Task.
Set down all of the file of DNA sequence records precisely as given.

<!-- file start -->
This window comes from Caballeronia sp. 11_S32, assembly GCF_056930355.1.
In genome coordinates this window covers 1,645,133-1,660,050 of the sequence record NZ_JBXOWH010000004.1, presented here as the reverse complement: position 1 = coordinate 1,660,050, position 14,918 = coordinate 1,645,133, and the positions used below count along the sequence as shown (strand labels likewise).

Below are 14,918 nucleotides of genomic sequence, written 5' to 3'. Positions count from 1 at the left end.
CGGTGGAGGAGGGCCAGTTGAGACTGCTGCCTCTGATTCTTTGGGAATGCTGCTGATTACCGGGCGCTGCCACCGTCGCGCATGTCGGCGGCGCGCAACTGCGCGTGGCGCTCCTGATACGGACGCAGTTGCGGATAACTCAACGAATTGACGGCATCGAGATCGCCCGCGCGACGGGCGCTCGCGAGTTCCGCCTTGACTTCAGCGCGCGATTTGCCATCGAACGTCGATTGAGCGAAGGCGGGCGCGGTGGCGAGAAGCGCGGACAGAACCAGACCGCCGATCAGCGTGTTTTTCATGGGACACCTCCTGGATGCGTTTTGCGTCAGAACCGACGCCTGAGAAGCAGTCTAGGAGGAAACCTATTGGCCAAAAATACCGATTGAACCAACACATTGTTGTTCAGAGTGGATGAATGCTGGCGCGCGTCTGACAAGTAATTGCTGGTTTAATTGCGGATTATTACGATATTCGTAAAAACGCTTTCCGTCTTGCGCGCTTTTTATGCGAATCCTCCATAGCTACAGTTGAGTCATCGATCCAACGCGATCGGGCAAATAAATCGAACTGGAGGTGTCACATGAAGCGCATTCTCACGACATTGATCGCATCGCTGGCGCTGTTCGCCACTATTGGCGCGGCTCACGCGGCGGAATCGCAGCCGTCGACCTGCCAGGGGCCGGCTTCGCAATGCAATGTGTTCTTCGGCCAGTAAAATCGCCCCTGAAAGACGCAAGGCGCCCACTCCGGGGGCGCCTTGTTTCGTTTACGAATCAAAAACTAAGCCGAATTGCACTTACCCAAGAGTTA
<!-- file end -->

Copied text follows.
This window comes from Caballeronia sp. 11_S32, assembly GCF_056930355.1.
In genome coordinates this window covers 1,645,133-1,660,050 of the sequence record NZ_JBXOWH010000004.1, presented here as the reverse complement: position 1 = coordinate 1,660,050, position 14,918 = coordinate 1,645,133, and the positions used below count along the sequence as shown (strand labels likewise).

Below are 14,918 nucleotides of genomic sequence, written 5' to 3'. Positions count from 1 at the left end.
CGGTGGAGGAGGGCCAGTTGAGACTGCTGCCTCTGATTCTTTGGGAATGCTGCTGATTACCGGGCGCTGCCACCGTCGCGCATGTCGGCGGCGCGCAACTGCGCGTGGCGCTCCTGATACGGACGCAGTTGCGGATAACTCAACGAATTGACGGCATCGAGATCGCCCGCGCGACGGGCGCTCGCGAGTTCCGCCTTGACTTCAGCGCGCGATTTGCCATCGAACGTCGATTGAGCGAAGGCGGGCGCGGTGGCGAGAAGCGCGGACAGAACCAGACCGCCGATCAGCGTGTTTTTCATGGGACACCTCCTGGATGCGTTTTGCGTCAGAACCGACGCCTGAGAAGCAGTCTAGGAGGAAACCTATTGGCCAAAAATACCGATTGAACCAACACATTGTTGTTCAGAGTGGATGAATGCTGGCGCGCGTCTGACAAGTAATTGCTGGTTTAATTGCGGATTATTACGATATTCGTAAAAACGCTTTCCGTCTTGCGCGCTTTTTATGCGAATCCTCCATAGCTACAGTTGAGTCATCGATCCAACGCGATCGGGCAAATAAATCGAACTGGAGGTGTCACATGAAGCGCATTCTCACGACATTGATCGCATCGCTGGCGCTGTTCGCCACTATTGGCGCGGCTCACGCGGCGGAATCGCAGCCGTCGACCTGCCAGGGGCCGGCTTCGCAATGCAATGTGTTCTTCGGCCAGTAAAATCGCCCCTGAAAGACGCAAGGCGCCCACTCCGGGGGCGCCTTGTTTCGTTTACGAATCAAAAACTAAGCCGAATTGCACTTACCCAAGAGTTA